It speaks of the purposes of God for our lives: God will not take suffering away from us, he will not take the crosses away from us. He will walk with us as we go to the cross, he will work his ways through the cross, and he will give us life beyond the cross.
It speaks of the power of God to change our motives. Hebrews 12:2 tells us that Jesus walked went to the cross, with the pain and the shame, for the sake of the joy that was before him. In other words, the greatest motivating force for Jesus was not death but life.
It speaks of the gift of God and the life of God – for God would have us purified and forgiven, and God would give us new life.
And if I look at the world from the perspective of an empty tomb – I know that there will be weeping. There will be times when I, when you, are desperate. When it feels that you are forsaken and crushed and abandoned and helpless and empty and hopeless and very very alone, when there is no way out. There will be times of immense pain. It does not mean that there is no God; it does not mean that God has walked out on us; it does not necessarily mean that we have been disobedient to him (although we might have been – we might have strayed far from him).
Instead, if I look at the world from the perspective of an empty tomb then it means that even in the face of the most awful suffering, there is hope. Death is not the end – there is so much more.
The world offers promises full of emptiness. Easter offers emptiness full of promise.
The world promises that if we live for the world we will be attractive and happy and fulfilled and respected and we will live for ever. It doesn’t actually say that. But it implies it. It is a great promise, but it is empty. Live for the world, for money and things and the fulfilling of our needs and human praise and comfort – we may get some of them, but we will end up lonely, lost, isolated, unfulfilled and ultimately dead.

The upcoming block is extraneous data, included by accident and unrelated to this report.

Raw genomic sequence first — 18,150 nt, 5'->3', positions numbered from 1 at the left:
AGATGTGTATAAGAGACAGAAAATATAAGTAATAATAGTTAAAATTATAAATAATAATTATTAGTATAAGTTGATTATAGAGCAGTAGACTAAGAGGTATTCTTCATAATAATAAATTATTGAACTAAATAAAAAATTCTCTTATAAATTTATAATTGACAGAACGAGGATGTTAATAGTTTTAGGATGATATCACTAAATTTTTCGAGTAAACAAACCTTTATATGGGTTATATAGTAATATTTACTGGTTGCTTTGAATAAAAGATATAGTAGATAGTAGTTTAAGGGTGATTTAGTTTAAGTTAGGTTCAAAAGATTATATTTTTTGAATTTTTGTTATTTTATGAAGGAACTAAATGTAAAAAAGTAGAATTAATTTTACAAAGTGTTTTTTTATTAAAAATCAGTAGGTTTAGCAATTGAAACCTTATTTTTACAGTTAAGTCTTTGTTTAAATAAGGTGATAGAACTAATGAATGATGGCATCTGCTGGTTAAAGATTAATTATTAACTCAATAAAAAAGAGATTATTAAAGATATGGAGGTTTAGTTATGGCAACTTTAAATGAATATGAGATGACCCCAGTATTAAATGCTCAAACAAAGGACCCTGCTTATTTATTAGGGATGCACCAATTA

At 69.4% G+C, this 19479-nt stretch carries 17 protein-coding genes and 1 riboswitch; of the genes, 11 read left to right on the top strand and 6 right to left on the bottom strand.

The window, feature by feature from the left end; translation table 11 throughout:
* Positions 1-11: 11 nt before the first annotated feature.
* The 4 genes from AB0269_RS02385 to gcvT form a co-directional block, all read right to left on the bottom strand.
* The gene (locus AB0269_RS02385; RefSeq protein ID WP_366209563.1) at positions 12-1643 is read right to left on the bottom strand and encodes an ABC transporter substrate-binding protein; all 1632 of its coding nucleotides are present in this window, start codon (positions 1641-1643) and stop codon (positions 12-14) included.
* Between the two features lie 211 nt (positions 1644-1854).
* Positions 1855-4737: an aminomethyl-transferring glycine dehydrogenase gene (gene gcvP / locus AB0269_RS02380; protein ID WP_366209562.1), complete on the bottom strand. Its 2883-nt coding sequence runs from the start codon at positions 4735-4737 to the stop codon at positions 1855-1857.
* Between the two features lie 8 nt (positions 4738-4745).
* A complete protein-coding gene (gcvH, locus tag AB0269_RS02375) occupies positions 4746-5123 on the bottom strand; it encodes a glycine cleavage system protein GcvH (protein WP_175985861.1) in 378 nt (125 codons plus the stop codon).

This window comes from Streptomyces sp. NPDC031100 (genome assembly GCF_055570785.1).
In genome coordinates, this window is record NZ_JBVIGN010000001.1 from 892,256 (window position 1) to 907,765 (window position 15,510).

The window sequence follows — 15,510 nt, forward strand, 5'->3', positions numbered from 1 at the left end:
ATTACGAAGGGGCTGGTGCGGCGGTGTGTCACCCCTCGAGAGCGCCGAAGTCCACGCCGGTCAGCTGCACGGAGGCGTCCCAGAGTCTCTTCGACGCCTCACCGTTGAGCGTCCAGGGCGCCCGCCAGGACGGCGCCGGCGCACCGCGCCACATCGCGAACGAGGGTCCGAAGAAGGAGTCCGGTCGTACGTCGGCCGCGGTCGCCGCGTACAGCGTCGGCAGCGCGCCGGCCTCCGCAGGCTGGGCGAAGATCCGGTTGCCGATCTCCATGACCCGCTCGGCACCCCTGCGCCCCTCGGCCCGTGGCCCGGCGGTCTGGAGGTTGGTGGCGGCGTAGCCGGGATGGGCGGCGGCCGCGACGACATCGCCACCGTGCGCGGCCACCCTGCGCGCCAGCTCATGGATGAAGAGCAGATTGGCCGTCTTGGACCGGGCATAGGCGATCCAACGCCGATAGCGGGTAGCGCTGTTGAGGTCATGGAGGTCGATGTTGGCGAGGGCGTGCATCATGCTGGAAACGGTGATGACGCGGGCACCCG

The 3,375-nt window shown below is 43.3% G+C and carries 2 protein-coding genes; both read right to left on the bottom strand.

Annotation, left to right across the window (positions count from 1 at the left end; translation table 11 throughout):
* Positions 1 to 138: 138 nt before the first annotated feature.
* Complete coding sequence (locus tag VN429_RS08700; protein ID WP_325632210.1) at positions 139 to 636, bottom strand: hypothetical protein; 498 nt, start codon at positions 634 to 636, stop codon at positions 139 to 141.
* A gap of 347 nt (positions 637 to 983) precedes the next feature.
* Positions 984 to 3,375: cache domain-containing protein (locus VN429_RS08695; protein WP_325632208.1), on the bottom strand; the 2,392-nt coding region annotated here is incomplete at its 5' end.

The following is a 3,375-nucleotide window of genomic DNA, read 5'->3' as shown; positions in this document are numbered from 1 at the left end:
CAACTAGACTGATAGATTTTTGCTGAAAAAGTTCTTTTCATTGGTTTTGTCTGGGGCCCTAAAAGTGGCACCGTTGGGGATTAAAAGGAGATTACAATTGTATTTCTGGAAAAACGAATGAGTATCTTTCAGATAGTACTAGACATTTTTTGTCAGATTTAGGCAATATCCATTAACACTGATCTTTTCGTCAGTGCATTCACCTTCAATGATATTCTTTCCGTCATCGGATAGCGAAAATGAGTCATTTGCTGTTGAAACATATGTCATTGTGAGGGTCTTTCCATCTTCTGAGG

Easter, on the other hand, offers emptiness: an Empty cross, empty tomb, empty grave-clothes. It offers us – here and now - ridicule and self-sacrifice and brokenness and repentance and tears; but it also offers us life. Life now with God and eternal life then.
Where do you set up your shop?
We can set up a shop outside a bank, or a brothel, or the computer screen, or a TV studio, or a restaurant, or a home, or a university, or the nursery, or a church building, or number 10 Downing Street – whatever it is/wherever it is that is most important to you.
We look at the world from that perspective. Sometimes, when we are on top of the world, the world is a very good place to be. Sometimes when we are in the pit, or the battle is definitely going against us, the world is no longer any good.
Today we are invited to set up shop outside the empty tomb of Jesus Christ: to see things through the glasses of the cross and the resurrection. To see other people through the glasses of the cross and resurrection. To see ourselves through those glasses. To see the past and the present and the future.